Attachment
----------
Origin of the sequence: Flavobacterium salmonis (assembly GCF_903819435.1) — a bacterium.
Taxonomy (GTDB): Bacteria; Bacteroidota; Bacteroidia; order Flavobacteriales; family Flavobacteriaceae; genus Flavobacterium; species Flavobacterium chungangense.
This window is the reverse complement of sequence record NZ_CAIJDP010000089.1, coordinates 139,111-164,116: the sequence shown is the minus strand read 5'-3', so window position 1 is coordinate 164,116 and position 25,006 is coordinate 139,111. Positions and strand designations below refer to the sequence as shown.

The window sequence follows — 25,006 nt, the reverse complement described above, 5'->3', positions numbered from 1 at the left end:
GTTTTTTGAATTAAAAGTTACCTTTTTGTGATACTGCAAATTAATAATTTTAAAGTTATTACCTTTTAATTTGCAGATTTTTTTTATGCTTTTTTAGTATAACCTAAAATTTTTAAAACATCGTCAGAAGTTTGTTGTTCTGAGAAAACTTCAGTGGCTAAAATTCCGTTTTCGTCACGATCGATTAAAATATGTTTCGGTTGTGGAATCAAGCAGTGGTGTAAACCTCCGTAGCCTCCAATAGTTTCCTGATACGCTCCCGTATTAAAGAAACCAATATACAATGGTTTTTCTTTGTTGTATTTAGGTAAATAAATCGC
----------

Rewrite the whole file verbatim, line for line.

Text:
Origin of the sequence: Flavobacterium salmonis (assembly GCF_903819435.1) — a bacterium.
Taxonomy (GTDB): Bacteria; Bacteroidota; Bacteroidia; order Flavobacteriales; family Flavobacteriaceae; genus Flavobacterium; species Flavobacterium chungangense.
This window is the reverse complement of sequence record NZ_CAIJDP010000089.1, coordinates 139,111-164,116: the sequence shown is the minus strand read 5'-3', so window position 1 is coordinate 164,116 and position 25,006 is coordinate 139,111. Positions and strand designations below refer to the sequence as shown.

The window sequence follows — 25,006 nt, the reverse complement described above, 5'->3', positions numbered from 1 at the left end:
GTTTTTTGAATTAAAAGTTACCTTTTTGTGATACTGCAAATTAATAATTTTAAAGTTATTACCTTTTAATTTGCAGATTTTTTTTATGCTTTTTTAGTATAACCTAAAATTTTTAAAACATCGTCAGAAGTTTGTTGTTCTGAGAAAACTTCAGTGGCTAAAATTCCGTTTTCGTCACGATCGATTAAAATATGTTTCGGTTGTGGAATCAAGCAGTGGTGTAAACCTCCGTAGCCTCCAATAGTTTCCTGATACGCTCCCGTATTAAAGAAACCAATATACAATGGTTTTTCTTTGTTGTATTTAGGTAAATAAATCGC